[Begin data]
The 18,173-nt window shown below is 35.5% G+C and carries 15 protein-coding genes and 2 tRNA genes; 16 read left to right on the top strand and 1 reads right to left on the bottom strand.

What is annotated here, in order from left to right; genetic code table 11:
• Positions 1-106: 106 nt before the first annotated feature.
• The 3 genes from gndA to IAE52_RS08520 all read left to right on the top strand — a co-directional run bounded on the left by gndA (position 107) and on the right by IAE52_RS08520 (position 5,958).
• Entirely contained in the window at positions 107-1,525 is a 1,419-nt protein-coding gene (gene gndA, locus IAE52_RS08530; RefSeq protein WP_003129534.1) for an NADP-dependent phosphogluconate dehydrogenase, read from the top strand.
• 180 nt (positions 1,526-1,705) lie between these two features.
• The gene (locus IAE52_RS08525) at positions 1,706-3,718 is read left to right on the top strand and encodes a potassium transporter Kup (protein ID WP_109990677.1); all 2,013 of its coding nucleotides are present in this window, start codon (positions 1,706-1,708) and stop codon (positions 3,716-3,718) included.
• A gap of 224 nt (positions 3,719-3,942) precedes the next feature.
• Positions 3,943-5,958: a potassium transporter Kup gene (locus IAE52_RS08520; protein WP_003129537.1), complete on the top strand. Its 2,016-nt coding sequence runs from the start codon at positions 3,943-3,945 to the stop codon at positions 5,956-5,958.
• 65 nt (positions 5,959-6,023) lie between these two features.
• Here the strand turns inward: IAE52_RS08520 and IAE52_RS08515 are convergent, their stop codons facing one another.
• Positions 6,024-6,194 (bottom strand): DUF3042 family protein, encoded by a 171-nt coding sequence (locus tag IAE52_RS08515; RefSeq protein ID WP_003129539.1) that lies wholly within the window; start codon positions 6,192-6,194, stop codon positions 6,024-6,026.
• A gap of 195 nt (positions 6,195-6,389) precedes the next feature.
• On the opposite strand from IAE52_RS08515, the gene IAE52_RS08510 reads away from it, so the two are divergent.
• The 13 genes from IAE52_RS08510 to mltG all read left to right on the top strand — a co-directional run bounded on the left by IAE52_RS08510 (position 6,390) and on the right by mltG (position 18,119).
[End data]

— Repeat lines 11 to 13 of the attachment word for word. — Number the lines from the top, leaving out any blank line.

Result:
• Here the strand turns inward: IAE52_RS08520 and IAE52_RS08515 are convergent, their stop codons facing one another.
• Positions 6,024-6,194 (bottom strand): DUF3042 family protein, encoded by a 171-nt coding sequence (locus tag IAE52_RS08515; RefSeq protein ID WP_003129539.1) that lies wholly within the window; start codon positions 6,192-6,194, stop codon positions 6,024-6,026.
• A gap of 195 nt (positions 6,195-6,389) precedes the next feature.